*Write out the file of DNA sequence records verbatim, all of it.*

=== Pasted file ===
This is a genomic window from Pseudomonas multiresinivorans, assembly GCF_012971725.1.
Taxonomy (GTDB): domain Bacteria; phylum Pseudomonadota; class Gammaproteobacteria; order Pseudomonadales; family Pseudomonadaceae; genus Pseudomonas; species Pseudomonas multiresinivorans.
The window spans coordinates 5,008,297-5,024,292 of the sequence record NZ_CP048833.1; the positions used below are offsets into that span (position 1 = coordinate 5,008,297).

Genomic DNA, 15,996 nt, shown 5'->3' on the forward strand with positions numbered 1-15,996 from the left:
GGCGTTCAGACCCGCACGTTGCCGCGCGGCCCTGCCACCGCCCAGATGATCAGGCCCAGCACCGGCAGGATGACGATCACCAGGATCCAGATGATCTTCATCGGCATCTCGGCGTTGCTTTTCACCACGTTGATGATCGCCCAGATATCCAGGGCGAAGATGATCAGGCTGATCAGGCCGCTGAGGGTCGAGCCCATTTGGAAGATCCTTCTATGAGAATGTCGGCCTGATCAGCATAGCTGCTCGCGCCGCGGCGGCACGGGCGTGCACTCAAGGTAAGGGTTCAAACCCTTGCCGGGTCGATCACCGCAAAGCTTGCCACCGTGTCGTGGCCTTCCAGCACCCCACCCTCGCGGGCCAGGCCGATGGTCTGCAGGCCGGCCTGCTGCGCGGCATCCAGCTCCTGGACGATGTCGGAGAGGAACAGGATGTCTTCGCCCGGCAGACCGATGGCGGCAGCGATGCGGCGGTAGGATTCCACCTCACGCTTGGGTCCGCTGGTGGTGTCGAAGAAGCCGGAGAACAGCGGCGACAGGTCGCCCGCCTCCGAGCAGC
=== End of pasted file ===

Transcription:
This is a genomic window from Pseudomonas multiresinivorans, assembly GCF_012971725.1.
Taxonomy (GTDB): domain Bacteria; phylum Pseudomonadota; class Gammaproteobacteria; order Pseudomonadales; family Pseudomonadaceae; genus Pseudomonas; species Pseudomonas multiresinivorans.
The window spans coordinates 5,008,297-5,024,292 of the sequence record NZ_CP048833.1; the positions used below are offsets into that span (position 1 = coordinate 5,008,297).

Genomic DNA, 15,996 nt, shown 5'->3' on the forward strand with positions numbered 1-15,996 from the left:
GGCGTTCAGACCCGCACGTTGCCGCGCGGCCCTGCCACCGCCCAGATGATCAGGCCCAGCACCGGCAGGATGACGATCACCAGGATCCAGATGATCTTCATCGGCATCTCGGCGTTGCTTTTCACCACGTTGATGATCGCCCAGATATCCAGGGCGAAGATGATCAGGCTGATCAGGCCGCTGAGGGTCGAGCCCATTTGGAAGATCCTTCTATGAGAATGTCGGCCTGATCAGCATAGCTGCTCGCGCCGCGGCGGCACGGGCGTGCACTCAAGGTAAGGGTTCAAACCCTTGCCGGGTCGATCACCGCAAAGCTTGCCACCGTGTCGTGGCCTTCCAGCACCCCACCCTCGCGGGCCAGGCCGATGGTCTGCAGGCCGGCCTGCTGCGCGGCATCCAGCTCCTGGACGATGTCGGAGAGGAACAGGATGTCTTCGCCCGGCAGACCGATGGCGGCAGCGATGCGGCGGTAGGATTCCACCTCACGCTTGGGTCCGCTGGTGGTGTCGAAGAAGCCGGAGAACAGCGGCGACAGGTCGCCCGCCTCCGAGCAGC